Chicago police expand patrols, safety plans ahead of Election Day, Halloween 2020

Michigan Avenue businesses board up as city leaders prepare for possible unrest
CHICAGO (WLS) -- Already reeling from the impact of COVID-19 and two waves of violence over the summer, business owners in downtown Chicago are on edge as the end of the contentious election approaches.

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Mayor Lori Lightfoot and other Chicago officials on Friday discussed the city's emergency preparedness plans for the next 10 days.



Lightfoot tried to assure Chicagoans that the city has incorporated lessons learned from violent demonstrations and looting this summer - and will be prepared.

"We are contemplating a number of worst-case scenarios, but obviously hoping for the best that people if they do protest they do it peacefully," Mayor Lightfoot said. "But we're going to be prepared for any eventuality."

The city will be strategically deploying dump trucks and snow spreaders at critical areas across Chicago, including along downtown bridges and at retail corridors, as a way to control any civil unrest that could unfold after the election.

RELATED: Halloween 2020 Chicago guidelines announced by Lightfoot the same day some COVID-19 restrictions ease

"Our main objective is to ensure residents feel safe while voting and that whatever the outcome, protests remain peaceful," said Rich Guidice, executive director of Chicago's Office of Emergency Management & Communications.

The mayor said raising bridges or halting public transit remains an option.

"We will be watching diligently and if we need to take more aggressive measures to shut down parts of the city to address our critical infrastructure, we are prepared to take those steps," Mayor Lightfoot said.

Chicago police have canceled days off for many specialized teams and will be deploying officers in highly visible patrols to reassure people worried about their safety downtown and in the neighborhoods.

"We will not tolerate looting or other criminal behavior. We've taken a strong stance on this and make it a point. So the message is: don't loot in Chicago. If you do loot, you will be held accountable," Chicago Police Supt. David Brown said.

"I hope that no one tests our resolve because they're going to be the worse off for it," Lightfoot said.

The Board of Elections assured those who want to vote in person that polling places are safe with hand sanitizer and social distancing, but reminded people that they must wear masks.
Early voting numbers are smashing records. More than 650,000 people have already cast their ballot in person or by mail, nearly two and a half times the number from four years ago. But Lightfoot shared a message for anyone who uses the outcome of the election as an excuse to engage in violence.

"If they come armed for a fight with police, or worse, criminal teams decide that this is the moment that they're going to try to probe weaknesses and do looting, we're going to be prepared for you and we're going to bring you to justice," Lightfoot said.

"We are focused on ensuring our officers will work to de-escalate, to calm tensions," Brown said.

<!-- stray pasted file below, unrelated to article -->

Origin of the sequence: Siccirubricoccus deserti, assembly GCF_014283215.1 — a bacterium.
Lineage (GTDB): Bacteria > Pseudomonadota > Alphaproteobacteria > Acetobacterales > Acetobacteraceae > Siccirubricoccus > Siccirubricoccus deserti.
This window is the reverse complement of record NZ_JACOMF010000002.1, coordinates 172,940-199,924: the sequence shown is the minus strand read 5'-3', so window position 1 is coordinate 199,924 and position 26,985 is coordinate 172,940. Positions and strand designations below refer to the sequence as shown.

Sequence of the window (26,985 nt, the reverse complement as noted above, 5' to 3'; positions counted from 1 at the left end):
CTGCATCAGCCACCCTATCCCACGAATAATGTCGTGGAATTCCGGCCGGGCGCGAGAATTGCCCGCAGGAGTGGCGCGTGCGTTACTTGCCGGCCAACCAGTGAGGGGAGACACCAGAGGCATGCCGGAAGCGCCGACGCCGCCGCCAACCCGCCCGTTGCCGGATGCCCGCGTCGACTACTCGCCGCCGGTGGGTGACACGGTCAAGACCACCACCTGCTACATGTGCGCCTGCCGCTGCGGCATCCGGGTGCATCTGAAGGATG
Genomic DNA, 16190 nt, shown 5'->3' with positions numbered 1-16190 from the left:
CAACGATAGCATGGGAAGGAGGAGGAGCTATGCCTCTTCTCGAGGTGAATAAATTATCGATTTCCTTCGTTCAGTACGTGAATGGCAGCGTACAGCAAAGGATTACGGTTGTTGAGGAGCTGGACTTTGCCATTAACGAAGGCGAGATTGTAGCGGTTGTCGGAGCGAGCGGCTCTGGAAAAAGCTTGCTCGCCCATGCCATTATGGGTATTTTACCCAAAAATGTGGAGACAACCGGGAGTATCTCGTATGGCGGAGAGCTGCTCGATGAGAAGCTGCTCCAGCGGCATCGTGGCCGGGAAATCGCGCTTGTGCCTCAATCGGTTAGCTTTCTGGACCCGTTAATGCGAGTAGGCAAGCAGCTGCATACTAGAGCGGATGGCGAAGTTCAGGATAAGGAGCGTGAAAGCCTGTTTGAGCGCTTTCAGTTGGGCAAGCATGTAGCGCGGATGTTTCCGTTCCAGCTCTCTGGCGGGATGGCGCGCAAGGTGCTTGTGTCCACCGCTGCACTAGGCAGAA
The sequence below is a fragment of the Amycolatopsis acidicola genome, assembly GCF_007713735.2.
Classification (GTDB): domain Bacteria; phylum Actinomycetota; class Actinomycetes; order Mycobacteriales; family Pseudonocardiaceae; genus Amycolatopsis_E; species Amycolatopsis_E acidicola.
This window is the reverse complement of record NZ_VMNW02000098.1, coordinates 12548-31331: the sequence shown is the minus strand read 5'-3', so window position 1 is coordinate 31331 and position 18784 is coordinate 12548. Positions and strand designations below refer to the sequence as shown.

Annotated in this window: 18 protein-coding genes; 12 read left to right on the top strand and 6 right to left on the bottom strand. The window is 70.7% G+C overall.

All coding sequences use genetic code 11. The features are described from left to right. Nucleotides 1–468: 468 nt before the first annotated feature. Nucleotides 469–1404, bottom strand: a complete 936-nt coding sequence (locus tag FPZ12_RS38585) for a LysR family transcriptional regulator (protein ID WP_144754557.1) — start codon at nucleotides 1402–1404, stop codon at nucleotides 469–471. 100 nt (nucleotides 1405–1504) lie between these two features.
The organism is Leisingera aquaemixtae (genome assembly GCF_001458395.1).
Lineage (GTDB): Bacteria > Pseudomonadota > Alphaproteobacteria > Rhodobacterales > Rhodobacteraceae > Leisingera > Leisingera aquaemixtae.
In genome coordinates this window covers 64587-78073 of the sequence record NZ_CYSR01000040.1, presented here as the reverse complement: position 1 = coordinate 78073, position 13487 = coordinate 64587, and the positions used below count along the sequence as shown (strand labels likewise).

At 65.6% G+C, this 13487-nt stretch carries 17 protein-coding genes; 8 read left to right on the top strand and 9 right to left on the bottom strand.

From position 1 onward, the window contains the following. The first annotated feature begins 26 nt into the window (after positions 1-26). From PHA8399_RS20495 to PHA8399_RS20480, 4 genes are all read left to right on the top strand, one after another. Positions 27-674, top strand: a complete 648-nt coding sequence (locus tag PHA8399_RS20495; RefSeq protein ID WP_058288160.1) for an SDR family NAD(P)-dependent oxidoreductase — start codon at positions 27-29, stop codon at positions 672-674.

The security operations plan will be in effect for the next 10 days in anticipation that the outcome of some races may not be settled on election night.

WATCH: Chicago businesses board up ahead of election


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As we get closer to election night, more businesses are taking precautions in downtown Chicago.



As the election approaches, more businesses in downtown Chicago are taking precautions.

Along Michigan Avenue, some businesses covered their windows Friday. While some had plywood over windows from previous unrest, there was more activity to protect the Magnificent Mile ahead of the election.

"We do have a number of businesses that are boarding up," said Kimberly Bares, president of the Magnificent Mile Association. "We have some that will be closed, although I will say some are closing to give their employees the opportunity to vote."

Some of the businesses had damage and thefts during two rounds of unrest following police-involved shootings. Bares said lessons learned from those events informed preparations for next week, which include good communication.

"We've been using a group text platform to get safety and security messages out to our membership. The city has also put together a communication channel," she added.

"The MyRiverNorth app has been downloaded by thousands of people and that's a way we're getting connected in real-time also," said Mike Riordan, president of the River North Residents Association.

Some of the downtown residential organizations have also been in close contact with city officials. The River North Residents Association urged building owners to connect building surveillance cameras with the city. The association represents more than 80 buildings, with some members close to Trump Tower.

"Things got out of hand in May and August that were very concerning and very traumatizing to people," Riordan said. "Trump Tower, which is in our neighborhood, is a lightning rod for crazy activity and protests."
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